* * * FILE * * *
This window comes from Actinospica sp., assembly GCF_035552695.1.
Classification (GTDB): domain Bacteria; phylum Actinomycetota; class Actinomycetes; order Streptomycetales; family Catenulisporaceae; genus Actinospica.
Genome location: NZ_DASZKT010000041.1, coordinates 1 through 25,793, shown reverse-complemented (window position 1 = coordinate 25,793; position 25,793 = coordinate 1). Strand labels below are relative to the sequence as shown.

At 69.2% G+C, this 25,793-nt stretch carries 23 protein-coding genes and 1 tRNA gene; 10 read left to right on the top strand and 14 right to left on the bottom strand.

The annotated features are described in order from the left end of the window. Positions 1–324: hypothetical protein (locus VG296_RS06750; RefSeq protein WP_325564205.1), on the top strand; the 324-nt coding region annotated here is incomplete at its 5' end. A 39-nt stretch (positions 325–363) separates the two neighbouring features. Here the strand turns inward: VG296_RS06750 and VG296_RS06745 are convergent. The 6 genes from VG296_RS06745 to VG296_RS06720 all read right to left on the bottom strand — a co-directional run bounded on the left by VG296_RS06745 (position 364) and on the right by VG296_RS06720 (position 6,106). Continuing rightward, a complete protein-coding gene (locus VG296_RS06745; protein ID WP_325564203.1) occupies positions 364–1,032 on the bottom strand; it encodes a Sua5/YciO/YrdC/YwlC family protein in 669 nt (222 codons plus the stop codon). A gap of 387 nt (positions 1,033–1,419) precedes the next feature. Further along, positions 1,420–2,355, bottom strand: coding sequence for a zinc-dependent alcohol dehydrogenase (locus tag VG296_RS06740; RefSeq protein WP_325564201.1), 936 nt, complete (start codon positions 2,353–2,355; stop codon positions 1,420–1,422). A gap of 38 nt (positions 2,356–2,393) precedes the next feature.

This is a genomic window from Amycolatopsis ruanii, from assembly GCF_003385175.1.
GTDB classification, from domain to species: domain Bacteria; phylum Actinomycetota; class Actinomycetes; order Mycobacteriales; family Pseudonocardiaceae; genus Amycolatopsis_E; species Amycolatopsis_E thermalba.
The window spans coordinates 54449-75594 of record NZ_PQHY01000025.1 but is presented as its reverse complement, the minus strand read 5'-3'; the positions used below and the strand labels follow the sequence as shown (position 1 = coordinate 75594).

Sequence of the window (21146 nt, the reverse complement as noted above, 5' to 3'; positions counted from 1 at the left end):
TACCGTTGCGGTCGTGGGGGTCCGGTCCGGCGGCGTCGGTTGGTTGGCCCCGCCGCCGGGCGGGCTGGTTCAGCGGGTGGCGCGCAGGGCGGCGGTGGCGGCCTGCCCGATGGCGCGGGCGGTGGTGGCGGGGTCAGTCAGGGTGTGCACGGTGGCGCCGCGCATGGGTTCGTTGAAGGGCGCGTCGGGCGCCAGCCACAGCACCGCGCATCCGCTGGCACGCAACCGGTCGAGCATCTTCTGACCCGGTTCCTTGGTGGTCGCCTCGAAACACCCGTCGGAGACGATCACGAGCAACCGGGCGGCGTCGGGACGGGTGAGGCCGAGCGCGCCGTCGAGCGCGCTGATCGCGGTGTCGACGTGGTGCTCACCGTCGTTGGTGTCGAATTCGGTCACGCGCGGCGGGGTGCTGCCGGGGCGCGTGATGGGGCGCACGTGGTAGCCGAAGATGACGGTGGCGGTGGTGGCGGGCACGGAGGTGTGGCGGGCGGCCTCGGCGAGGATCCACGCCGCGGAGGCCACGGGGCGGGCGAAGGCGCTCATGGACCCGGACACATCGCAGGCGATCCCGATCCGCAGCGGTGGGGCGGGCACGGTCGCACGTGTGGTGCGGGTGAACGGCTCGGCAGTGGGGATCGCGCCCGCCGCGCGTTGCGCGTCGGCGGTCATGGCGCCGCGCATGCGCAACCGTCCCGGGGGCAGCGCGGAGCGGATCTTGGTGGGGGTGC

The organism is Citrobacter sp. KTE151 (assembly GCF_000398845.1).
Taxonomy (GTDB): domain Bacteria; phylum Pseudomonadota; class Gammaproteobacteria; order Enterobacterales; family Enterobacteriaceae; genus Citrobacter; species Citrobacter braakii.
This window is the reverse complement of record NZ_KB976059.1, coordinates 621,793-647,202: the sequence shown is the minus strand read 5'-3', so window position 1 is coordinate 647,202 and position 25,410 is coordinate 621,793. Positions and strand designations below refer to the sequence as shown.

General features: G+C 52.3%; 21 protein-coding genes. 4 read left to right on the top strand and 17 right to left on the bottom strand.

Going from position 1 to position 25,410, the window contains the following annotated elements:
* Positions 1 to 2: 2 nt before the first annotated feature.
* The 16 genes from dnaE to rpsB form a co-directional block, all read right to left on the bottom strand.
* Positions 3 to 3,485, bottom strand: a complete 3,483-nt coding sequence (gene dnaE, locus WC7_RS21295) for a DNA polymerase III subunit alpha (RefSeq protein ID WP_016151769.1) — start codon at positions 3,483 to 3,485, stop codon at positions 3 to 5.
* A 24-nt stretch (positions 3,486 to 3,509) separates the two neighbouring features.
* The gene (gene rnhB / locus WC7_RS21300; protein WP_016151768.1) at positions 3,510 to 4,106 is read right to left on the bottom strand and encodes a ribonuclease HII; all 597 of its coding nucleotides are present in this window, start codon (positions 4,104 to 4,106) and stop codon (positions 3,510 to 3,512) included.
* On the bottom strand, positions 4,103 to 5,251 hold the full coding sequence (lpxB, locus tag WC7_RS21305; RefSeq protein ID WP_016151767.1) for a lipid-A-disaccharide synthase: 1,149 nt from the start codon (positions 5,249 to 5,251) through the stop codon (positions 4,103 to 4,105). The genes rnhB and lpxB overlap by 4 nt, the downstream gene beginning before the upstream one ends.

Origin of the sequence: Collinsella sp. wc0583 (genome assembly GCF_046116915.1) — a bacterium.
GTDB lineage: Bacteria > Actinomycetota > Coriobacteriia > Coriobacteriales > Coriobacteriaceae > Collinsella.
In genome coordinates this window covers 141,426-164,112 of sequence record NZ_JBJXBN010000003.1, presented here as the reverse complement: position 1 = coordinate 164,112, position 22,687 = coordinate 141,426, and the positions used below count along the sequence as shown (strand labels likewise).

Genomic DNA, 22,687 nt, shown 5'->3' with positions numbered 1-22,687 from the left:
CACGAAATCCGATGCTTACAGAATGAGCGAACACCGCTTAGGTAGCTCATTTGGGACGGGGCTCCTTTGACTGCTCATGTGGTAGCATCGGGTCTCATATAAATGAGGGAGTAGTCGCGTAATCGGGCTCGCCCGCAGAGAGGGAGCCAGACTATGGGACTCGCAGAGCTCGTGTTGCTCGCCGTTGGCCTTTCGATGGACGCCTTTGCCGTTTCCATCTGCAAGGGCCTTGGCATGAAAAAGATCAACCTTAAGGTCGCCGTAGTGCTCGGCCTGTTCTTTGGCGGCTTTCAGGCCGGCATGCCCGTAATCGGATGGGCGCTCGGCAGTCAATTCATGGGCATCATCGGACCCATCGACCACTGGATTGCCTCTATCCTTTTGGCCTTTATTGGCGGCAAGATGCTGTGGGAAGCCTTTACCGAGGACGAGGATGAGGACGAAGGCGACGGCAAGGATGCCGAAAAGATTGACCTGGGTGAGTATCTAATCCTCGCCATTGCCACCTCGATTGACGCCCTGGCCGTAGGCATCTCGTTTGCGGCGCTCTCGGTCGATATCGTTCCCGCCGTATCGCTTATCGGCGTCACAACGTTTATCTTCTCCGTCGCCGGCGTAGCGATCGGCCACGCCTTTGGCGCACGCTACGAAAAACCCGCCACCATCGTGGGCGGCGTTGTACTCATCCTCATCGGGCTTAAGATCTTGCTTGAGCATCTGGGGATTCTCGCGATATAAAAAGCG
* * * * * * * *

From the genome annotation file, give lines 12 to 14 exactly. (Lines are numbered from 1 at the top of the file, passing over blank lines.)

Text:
Taxonomy (GTDB): domain Bacteria; phylum Pseudomonadota; class Gammaproteobacteria; order Enterobacterales; family Enterobacteriaceae; genus Citrobacter; species Citrobacter braakii.
This window is the reverse complement of record NZ_KB976059.1, coordinates 621,793-647,202: the sequence shown is the minus strand read 5'-3', so window position 1 is coordinate 647,202 and position 25,410 is coordinate 621,793. Positions and strand designations below refer to the sequence as shown.

General features: G+C 52.3%; 21 protein-coding genes. 4 read left to right on the top strand and 17 right to left on the bottom strand.